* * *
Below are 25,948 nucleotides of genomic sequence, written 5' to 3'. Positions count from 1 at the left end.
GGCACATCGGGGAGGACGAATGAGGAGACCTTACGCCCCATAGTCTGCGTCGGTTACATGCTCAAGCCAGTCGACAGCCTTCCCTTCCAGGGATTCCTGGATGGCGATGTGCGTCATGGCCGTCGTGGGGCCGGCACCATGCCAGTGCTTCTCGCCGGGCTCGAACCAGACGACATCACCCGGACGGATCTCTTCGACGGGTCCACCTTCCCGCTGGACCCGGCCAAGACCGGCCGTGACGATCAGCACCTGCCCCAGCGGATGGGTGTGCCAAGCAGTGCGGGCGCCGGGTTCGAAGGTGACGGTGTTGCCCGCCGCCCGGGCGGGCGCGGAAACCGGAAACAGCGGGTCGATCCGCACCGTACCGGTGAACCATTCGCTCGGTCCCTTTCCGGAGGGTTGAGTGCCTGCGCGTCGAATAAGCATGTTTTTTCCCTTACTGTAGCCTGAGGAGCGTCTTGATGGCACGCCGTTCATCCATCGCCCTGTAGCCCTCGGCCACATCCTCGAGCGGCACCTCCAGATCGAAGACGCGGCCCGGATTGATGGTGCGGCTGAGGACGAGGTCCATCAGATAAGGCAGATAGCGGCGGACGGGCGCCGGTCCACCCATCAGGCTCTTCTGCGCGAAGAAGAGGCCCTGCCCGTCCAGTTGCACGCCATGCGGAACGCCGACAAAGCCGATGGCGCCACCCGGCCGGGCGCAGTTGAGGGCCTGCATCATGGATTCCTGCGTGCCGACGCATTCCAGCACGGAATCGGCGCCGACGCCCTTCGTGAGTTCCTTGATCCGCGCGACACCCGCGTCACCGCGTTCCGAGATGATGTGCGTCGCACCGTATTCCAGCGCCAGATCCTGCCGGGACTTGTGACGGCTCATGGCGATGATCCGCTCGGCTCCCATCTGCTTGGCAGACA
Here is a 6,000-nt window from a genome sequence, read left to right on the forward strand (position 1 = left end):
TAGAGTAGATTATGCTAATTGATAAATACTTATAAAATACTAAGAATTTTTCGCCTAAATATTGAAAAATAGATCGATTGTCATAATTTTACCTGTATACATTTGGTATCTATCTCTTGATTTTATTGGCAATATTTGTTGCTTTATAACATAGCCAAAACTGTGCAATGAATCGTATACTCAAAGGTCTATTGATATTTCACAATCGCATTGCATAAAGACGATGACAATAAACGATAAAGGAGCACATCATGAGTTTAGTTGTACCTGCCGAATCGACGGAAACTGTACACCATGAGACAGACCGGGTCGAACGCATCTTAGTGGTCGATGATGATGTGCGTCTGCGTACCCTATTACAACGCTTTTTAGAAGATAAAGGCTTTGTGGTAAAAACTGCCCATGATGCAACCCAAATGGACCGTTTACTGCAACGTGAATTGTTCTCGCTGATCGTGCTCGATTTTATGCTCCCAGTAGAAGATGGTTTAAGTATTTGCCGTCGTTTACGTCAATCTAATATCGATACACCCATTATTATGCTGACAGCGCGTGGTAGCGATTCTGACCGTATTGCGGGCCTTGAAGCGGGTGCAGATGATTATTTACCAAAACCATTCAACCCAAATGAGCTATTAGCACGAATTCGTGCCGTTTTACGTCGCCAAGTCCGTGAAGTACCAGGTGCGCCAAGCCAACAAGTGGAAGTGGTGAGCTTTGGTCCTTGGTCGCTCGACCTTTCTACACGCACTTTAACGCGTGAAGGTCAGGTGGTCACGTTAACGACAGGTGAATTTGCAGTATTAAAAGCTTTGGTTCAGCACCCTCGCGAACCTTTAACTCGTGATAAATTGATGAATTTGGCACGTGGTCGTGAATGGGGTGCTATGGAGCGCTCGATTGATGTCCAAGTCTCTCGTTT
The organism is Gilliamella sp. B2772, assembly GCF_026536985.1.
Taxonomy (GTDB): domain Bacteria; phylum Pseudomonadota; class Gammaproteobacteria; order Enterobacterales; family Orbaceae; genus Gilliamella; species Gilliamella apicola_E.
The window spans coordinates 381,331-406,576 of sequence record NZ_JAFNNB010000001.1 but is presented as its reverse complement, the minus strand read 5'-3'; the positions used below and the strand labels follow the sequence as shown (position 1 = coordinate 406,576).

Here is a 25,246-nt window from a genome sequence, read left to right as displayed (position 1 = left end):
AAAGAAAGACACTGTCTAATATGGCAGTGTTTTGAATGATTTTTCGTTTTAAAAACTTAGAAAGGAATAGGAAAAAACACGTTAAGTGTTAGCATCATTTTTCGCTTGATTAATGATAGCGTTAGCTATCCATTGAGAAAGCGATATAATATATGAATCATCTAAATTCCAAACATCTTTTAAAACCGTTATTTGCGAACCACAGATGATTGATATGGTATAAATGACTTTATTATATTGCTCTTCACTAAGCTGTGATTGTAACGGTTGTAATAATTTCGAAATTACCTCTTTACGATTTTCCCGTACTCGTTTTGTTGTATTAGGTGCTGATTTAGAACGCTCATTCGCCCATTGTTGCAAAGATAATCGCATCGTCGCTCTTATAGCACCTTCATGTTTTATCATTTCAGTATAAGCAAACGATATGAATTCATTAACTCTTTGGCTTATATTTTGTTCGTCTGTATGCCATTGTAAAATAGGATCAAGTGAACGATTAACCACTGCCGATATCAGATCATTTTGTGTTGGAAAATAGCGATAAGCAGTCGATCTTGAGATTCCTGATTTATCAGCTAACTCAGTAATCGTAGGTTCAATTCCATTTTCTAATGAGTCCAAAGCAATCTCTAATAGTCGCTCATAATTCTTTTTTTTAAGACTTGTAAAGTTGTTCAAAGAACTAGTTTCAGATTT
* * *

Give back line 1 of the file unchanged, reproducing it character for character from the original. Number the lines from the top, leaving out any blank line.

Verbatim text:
Below are 25,948 nucleotides of genomic sequence, written 5' to 3'. Positions count from 1 at the left end.